POGIL Activity: Nuclear Equations
Summary

In this activity we reviewed some facts about istopes and radioactive decay modes. Isotopes are different versions of atoms of the same element. The isotopes of an element have the same number of protons but different numbers of neutrons. Some isotopes are stable and do not decay. Some isotopes are unstable and their nuclei undergo nuclear decay to become a different isotope of a different element. To talk about isotopes it’s useful to use a symbol. In this symbol (AZX) the X stands for the atomic symbol, the A stands for the mass number (which is the sum of protons and neutrons in the nucleus) and Z stands for the atomic number (which is just the number of protons). Mass number can be calculated using a simple mathematical formula: A = Z + n0, where n0 stands for the number of neutrons. Isotopes each have their own, individual names. Since isotopes have different numbers of neutrons they have different mass numbers. The name of an isotope is the name of the element followed by the mass number, like this: calcium-40 or calcium-42. Calcium-40 has 20 protons (as all calcium atoms do) and 20 neutrons. This is because A – Z = n0. Similarly, calcium-42 has 20 protons and 22 neutrons.

Alpha decay is when an unstable atomic nucleus ejects an alpha particle. An alpha particle is an extremely high-speed helium-4 nucleus with 2 protons, 2 neutrons, and no electrons. When an atom decays by alpha decay its atomic number decreases by 2. The mass number decreases by 4. The atomic symbol for a alpha-particle is 4 2He.

Beta decay is when an unstable atomic nucleus ejects a beta particle. A beta particle is an extremely high-speed electron. Inside the nucleus a neutron, which is the origin of the electron, becomes a proton. As a result a nucleus that decays by beta decay keeps the same mass number but the atomic number increases by 1. The atomic symbol for a beta-particle is 0-1β.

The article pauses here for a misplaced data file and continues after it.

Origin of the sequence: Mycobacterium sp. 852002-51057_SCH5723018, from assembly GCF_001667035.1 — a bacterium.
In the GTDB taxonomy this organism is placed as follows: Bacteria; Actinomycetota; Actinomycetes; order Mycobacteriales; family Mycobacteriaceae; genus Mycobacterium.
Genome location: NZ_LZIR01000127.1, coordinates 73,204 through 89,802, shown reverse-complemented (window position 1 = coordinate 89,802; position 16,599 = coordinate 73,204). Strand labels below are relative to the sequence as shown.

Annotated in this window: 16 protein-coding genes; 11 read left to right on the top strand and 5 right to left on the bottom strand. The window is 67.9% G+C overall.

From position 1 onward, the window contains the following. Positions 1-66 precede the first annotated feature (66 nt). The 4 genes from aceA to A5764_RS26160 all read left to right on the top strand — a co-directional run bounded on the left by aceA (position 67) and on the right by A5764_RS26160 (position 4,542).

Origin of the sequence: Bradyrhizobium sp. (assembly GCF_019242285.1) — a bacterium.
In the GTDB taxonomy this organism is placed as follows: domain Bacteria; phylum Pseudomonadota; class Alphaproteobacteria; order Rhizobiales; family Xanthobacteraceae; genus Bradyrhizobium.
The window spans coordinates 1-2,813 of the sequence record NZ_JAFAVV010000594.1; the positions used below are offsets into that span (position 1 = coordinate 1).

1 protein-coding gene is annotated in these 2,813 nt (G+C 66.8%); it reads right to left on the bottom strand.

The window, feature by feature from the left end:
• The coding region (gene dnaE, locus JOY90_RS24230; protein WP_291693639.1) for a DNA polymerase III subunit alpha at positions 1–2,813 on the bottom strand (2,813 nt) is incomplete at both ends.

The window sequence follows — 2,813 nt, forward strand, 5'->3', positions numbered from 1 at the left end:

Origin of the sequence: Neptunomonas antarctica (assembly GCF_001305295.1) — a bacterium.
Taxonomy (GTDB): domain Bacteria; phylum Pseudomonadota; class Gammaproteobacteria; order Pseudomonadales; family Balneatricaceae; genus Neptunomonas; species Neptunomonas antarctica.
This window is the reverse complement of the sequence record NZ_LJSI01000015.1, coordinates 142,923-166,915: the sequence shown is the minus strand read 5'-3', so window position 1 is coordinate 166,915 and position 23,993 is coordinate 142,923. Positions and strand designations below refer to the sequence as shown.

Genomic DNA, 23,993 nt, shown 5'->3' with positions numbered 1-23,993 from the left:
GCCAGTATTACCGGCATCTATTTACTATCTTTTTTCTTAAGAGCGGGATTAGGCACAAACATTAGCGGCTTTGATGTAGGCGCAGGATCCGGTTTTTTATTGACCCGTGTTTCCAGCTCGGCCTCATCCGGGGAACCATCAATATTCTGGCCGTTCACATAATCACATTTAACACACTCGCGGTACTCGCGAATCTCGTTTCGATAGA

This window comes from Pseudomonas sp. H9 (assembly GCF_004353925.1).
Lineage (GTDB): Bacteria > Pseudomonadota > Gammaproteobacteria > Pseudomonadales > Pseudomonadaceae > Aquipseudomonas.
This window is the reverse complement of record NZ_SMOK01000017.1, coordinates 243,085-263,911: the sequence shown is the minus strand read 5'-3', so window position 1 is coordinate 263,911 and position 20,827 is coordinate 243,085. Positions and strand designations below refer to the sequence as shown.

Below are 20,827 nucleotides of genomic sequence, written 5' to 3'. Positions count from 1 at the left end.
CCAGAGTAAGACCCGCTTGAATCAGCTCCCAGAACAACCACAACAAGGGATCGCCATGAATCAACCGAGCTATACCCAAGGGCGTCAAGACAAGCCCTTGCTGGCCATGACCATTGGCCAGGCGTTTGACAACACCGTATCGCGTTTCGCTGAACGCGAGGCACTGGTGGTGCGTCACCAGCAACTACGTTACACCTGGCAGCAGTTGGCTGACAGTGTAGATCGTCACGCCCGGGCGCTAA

Positron decay is when an unstable atomic nucleus ejects a positron. A positron is an extremely high-speed anti-electron. Inside the nucleus a proton, which is the origin of the positron, becomes a neutron. As a result a nucleus that decays by positron decay keeps the same mass number but the atomic number decreases by 1. The atomic symbol for a positron is 0+1β+.

1. 20884Po  —> 4  2He  + 20482Pb
2. 14 6C  —> 14  7N  + 0-1β
3. 5025Mn  —> 5024Cr  + 0+1β+
4. 8136Kr  + 0-1e   —> 8135Br

Electron capture decay is when an unstable atomic nucleus absorbs an electron. The orbitting electron that is absorbed joins up with a proton and together they become a neutron. As a result a nucleus that decays by electron capture keeps the same mass number but the atomic number decreases by 1. The atomic symbol for the electron that is absorbed is 0-1e.

Nuclear equations are a way to represent a nuclear process using symbols. They follow two rules. First, the sum of the mass numbers for all particles on the left side of the arrow must equal the sum of the mass numbers on the other side. Second, the sum of the atomic numbers for all particles on the left side of the arrow must equal the sum of the atomic numbers on the other side. At right are some example radioactive decay equations.

Nuclear equations can also be used to describe other things besides nuclear decay. First, they can be used to describe nuclear fission. Fission is when an atomic nucleus splits into two smaller atomic nuclei. Second, nuclear fusion, which is when two small atomic nuclei combine to make a single, larger nucleus. And third, artificial transmutation is when atomic nuclei are smashed together at high speeds, resulting in a nucleus becoming a different element. In this activity we learned how to write balanced nuclear equations for all of these things.

Here is an example equation for nuclear fusion: 21H + 31H —> 42He + 10n0. Here is an example equation for transmutation: 42He + 147N —> 178O + 11H.
And here is an example equation for nuclear fission: 23592U + 10n0 —> 14156Ba + 9236Kr + 310n0.

This page is meant to summarize the things students should have learned from the POGIL Activity: Nuclear Equations.


Last updated: Mar 13, 2015        Home